Residents asked specifically if HABs are dangerous to wildlife ( in addition to humans and pets!) Here is today’s response:
“Thanks for contacting DEC.
The body of research on toxins from HABs indicate that their effects are most often seen in mammals, however in NY we do not have any documented impacts on wildlife. Dogs are particularly susceptible and there have been documented health impacts in NY including some dog deaths. The health impacts on fish are inconclusive (some studies indicate negative impacts, some studies indicate no impacts)
Exposure to any cyanobacteria HABs can cause health effects in people and animals when water with blooms is touched, swallowed, or when airborne droplets are inhaled. This is true regardless of toxin levels; some blue-green algae produce toxins, while others do not. Exposure to blooms and toxins can cause symptoms such as diarrhea, nausea or vomiting; skin, eye or throat irritation and allergic reactions or breathing difficulties. For more information go to www.health.ny.gov/harmfulalgae.
Because blue-green algal bloom conditions change rapidly over time, the best prevention is to take steps to avoid waters with visible blooms:
•People, pets, and livestock should avoid areas with blooms or surface scums, or water that is noticeably discolored.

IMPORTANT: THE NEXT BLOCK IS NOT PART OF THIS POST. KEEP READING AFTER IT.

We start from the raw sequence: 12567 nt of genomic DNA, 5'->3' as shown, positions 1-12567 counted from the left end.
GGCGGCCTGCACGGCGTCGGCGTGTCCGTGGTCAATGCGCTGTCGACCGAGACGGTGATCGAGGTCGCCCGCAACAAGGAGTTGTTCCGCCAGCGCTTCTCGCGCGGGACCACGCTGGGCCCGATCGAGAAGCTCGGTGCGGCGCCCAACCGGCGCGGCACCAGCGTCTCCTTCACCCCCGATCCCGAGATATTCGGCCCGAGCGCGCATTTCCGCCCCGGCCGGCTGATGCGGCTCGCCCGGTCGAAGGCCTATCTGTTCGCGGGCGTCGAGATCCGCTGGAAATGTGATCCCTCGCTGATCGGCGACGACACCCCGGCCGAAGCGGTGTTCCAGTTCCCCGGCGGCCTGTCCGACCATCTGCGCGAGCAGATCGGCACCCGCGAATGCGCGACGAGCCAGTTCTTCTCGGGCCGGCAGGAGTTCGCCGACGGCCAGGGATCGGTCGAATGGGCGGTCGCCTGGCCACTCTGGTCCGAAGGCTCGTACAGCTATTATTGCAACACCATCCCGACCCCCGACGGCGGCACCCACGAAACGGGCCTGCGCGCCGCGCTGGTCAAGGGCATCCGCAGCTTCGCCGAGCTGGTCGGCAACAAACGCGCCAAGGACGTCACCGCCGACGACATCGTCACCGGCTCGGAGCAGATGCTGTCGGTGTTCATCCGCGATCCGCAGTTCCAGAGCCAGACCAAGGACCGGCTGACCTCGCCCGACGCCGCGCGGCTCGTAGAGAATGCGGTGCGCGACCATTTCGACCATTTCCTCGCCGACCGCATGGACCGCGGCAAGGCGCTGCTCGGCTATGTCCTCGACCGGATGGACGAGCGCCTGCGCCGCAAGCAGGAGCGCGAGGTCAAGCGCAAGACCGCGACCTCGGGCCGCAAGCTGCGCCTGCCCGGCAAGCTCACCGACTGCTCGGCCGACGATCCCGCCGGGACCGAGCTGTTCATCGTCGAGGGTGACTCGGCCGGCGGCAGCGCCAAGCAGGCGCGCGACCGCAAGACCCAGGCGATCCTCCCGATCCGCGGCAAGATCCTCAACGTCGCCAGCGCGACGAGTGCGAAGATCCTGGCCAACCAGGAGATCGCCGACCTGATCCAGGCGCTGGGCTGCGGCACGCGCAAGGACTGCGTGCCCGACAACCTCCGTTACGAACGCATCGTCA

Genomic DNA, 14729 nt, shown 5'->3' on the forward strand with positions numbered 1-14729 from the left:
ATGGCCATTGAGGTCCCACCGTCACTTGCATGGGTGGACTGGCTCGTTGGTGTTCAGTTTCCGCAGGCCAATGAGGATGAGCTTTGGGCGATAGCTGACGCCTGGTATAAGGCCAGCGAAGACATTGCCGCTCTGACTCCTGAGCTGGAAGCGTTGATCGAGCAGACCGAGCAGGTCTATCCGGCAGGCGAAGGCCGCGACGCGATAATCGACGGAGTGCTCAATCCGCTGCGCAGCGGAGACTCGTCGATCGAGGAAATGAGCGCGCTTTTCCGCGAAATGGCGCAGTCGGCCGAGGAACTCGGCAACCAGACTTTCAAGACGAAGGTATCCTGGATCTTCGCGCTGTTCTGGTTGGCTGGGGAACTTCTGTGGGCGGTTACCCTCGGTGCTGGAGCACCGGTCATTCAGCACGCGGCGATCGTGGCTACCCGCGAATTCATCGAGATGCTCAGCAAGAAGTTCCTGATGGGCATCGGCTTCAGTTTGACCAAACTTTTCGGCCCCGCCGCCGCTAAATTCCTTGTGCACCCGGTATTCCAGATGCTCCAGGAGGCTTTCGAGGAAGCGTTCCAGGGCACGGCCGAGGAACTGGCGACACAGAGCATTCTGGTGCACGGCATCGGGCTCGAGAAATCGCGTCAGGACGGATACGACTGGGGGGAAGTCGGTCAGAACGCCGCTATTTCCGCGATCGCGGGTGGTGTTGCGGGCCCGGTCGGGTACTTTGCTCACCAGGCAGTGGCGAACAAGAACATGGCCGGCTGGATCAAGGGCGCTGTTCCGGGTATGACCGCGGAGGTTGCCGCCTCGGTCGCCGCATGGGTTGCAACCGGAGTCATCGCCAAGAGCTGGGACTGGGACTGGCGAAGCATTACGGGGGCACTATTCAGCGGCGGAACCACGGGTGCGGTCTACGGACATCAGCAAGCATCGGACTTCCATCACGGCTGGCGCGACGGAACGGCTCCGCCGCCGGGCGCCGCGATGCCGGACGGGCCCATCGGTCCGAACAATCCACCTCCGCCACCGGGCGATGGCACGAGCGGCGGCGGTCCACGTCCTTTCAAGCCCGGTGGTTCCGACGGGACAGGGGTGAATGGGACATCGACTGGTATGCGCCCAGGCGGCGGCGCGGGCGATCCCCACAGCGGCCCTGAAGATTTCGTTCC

•Avoid blooms when swimming, boating, fishing, and don’t eat fish caught from areas of water with blooms.
•If you or your pets are exposed to blue-green algal blooms, stop using the water and rinse off with clean water.
•Consider medical attention for people and animals if symptoms such as diarrhea, nausea, or vomiting; skin, eye, or throat irritation; and allergic reactions or breathing difficulties occur after contact with surface waters with blooms.
•Never drink untreated surface water. Even if you treat it in your home with water filtration, chlorine, ultraviolet (UV) light, or other treatment; it’s still not protected from blue-green algae and toxins. For more information see: https://www.health.ny.gov/publications/6629.pdf
•Provide information about bloom-related health symptoms to your local health department, or firstname.lastname@example.org.”: